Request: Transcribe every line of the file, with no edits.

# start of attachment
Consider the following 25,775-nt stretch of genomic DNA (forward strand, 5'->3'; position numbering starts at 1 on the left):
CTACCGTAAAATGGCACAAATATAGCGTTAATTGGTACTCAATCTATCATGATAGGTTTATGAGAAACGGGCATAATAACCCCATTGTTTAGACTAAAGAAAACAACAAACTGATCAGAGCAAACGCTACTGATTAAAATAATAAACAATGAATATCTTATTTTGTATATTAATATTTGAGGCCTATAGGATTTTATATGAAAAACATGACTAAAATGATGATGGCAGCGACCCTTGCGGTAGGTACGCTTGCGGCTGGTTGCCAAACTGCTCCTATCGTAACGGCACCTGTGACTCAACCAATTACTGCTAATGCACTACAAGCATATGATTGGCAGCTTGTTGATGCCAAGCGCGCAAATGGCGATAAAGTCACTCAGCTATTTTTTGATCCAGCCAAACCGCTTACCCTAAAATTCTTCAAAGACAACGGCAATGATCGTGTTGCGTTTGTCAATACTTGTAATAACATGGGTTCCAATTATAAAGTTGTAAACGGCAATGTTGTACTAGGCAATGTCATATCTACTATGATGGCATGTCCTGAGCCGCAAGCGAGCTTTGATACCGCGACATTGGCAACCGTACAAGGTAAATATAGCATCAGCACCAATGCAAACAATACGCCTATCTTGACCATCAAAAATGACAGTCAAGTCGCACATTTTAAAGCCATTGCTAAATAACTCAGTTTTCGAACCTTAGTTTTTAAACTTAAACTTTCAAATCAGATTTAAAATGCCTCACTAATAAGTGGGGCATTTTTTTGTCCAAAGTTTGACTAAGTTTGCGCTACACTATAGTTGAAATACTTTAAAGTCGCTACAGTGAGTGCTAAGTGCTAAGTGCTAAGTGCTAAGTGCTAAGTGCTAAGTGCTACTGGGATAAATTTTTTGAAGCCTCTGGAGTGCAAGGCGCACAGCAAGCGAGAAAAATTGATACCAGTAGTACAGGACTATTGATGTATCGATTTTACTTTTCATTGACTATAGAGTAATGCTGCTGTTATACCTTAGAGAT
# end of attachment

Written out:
Consider the following 25,775-nt stretch of genomic DNA (forward strand, 5'->3'; position numbering starts at 1 on the left):
CTACCGTAAAATGGCACAAATATAGCGTTAATTGGTACTCAATCTATCATGATAGGTTTATGAGAAACGGGCATAATAACCCCATTGTTTAGACTAAAGAAAACAACAAACTGATCAGAGCAAACGCTACTGATTAAAATAATAAACAATGAATATCTTATTTTGTATATTAATATTTGAGGCCTATAGGATTTTATATGAAAAACATGACTAAAATGATGATGGCAGCGACCCTTGCGGTAGGTACGCTTGCGGCTGGTTGCCAAACTGCTCCTATCGTAACGGCACCTGTGACTCAACCAATTACTGCTAATGCACTACAAGCATATGATTGGCAGCTTGTTGATGCCAAGCGCGCAAATGGCGATAAAGTCACTCAGCTATTTTTTGATCCAGCCAAACCGCTTACCCTAAAATTCTTCAAAGACAACGGCAATGATCGTGTTGCGTTTGTCAATACTTGTAATAACATGGGTTCCAATTATAAAGTTGTAAACGGCAATGTTGTACTAGGCAATGTCATATCTACTATGATGGCATGTCCTGAGCCGCAAGCGAGCTTTGATACCGCGACATTGGCAACCGTACAAGGTAAATATAGCATCAGCACCAATGCAAACAATACGCCTATCTTGACCATCAAAAATGACAGTCAAGTCGCACATTTTAAAGCCATTGCTAAATAACTCAGTTTTCGAACCTTAGTTTTTAAACTTAAACTTTCAAATCAGATTTAAAATGCCTCACTAATAAGTGGGGCATTTTTTTGTCCAAAGTTTGACTAAGTTTGCGCTACACTATAGTTGAAATACTTTAAAGTCGCTACAGTGAGTGCTAAGTGCTAAGTGCTAAGTGCTAAGTGCTAAGTGCTAAGTGCTACTGGGATAAATTTTTTGAAGCCTCTGGAGTGCAAGGCGCACAGCAAGCGAGAAAAATTGATACCAGTAGTACAGGACTATTGATGTATCGATTTTACTTTTCATTGACTATAGAGTAATGCTGCTGTTATACCTTAGAGAT